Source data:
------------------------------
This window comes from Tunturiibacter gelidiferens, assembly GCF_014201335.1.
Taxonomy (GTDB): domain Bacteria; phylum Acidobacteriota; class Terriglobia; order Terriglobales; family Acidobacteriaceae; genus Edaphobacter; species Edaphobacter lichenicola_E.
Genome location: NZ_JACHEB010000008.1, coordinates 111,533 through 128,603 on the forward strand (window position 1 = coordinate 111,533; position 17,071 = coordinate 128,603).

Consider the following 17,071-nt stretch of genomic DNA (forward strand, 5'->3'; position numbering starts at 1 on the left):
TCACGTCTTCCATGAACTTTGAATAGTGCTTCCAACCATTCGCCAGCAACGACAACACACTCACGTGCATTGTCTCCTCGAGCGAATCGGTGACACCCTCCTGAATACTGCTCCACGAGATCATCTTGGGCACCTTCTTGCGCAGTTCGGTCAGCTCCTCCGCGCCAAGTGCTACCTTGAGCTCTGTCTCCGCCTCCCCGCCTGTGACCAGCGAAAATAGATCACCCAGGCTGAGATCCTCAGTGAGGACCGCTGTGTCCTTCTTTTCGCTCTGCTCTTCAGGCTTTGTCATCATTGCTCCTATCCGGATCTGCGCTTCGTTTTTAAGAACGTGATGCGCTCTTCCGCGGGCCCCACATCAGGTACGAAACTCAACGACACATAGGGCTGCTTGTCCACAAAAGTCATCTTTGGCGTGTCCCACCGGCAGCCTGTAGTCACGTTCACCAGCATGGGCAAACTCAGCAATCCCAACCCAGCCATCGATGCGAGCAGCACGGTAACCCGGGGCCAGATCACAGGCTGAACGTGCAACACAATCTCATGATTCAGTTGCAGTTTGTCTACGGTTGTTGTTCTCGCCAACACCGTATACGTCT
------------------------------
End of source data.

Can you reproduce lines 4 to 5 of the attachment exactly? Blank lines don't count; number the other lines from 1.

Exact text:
Consider the following 17,071-nt stretch of genomic DNA (forward strand, 5'->3'; position numbering starts at 1 on the left):
TCACGTCTTCCATGAACTTTGAATAGTGCTTCCAACCATTCGCCAGCAACGACAACACACTCACGTGCATTGTCTCCTCGAGCGAATCGGTGACACCCTCCTGAATACTGCTCCACGAGATCATCTTGGGCACCTTCTTGCGCAGTTCGGTCAGCTCCTCCGCGCCAAGTGCTACCTTGAGCTCTGTCTCCGCCTCCCCGCCTGTGACCAGCGAAAATAGATCACCCAGGCTGAGATCCTCAGTGAGGACCGCTGTGTCCTTCTTTTCGCTCTGCTCTTCAGGCTTTGTCATCATTGCTCCTATCCGGATCTGCGCTTCGTTTTTAAGAACGTGATGCGCTCTTCCGCGGGCCCCACATCAGGTACGAAACTCAACGACACATAGGGCTGCTTGTCCACAAAAGTCATCTTTGGCGTGTCCCACCGGCAGCCTGTAGTCACGTTCACCAGCATGGGCAAACTCAGCAATCCCAACCCAGCCATCGATGCGAGCAGCACGGTAACCCGGGGCCAGATCACAGGCTGAACGTGCAACACAATCTCATGATTCAGTTGCAGTTTGTCTACGGTTGTTGTTCTCGCCAACACCGTATACGTCT